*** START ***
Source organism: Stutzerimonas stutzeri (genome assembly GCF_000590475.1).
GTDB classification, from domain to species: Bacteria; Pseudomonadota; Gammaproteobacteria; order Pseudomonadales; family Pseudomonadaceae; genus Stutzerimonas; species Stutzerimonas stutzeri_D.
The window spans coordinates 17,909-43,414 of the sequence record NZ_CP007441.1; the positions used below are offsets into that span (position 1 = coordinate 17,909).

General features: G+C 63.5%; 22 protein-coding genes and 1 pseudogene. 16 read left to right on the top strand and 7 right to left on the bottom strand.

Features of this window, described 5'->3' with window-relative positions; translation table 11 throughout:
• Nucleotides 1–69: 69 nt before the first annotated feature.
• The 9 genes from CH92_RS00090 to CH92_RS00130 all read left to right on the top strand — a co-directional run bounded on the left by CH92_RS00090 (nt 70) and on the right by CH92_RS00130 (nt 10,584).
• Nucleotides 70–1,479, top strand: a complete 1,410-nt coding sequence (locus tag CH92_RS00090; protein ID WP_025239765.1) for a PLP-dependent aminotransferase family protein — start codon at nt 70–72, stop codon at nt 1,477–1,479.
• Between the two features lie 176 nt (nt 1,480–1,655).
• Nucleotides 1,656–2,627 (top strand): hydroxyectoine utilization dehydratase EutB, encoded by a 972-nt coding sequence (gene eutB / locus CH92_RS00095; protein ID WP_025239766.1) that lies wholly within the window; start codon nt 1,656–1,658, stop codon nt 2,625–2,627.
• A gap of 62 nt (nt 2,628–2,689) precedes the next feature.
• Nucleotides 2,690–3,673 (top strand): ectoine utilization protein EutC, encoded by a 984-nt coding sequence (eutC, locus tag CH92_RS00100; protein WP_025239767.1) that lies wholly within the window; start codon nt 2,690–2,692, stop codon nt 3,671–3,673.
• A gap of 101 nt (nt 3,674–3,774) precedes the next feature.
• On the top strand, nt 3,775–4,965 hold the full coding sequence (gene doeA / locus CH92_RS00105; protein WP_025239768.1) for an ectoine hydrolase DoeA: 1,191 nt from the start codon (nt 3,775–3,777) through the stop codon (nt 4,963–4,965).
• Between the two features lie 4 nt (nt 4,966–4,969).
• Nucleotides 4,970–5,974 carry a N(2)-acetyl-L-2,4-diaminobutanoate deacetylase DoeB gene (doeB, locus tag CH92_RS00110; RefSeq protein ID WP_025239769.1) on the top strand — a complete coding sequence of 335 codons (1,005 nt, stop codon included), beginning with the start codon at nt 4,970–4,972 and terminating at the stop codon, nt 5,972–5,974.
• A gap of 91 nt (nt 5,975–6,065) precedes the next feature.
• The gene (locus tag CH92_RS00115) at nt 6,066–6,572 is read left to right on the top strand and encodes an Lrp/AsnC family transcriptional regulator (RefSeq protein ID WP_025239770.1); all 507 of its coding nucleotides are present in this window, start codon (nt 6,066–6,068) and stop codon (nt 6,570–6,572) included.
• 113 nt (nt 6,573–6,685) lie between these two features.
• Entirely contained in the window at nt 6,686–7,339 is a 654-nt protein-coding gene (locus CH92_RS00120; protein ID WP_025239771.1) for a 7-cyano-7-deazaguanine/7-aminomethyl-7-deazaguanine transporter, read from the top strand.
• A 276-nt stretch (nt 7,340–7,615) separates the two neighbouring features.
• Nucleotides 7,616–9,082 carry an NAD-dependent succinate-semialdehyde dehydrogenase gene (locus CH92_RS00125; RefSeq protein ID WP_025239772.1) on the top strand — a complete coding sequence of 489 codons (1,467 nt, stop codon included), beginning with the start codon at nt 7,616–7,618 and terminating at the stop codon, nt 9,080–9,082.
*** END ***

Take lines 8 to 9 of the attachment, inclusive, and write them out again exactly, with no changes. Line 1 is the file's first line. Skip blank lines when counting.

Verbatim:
• Nucleotides 70–1,479, top strand: a complete 1,410-nt coding sequence (locus tag CH92_RS00090; protein ID WP_025239765.1) for a PLP-dependent aminotransferase family protein — start codon at nt 70–72, stop codon at nt 1,477–1,479.
• Between the two features lie 176 nt (nt 1,480–1,655).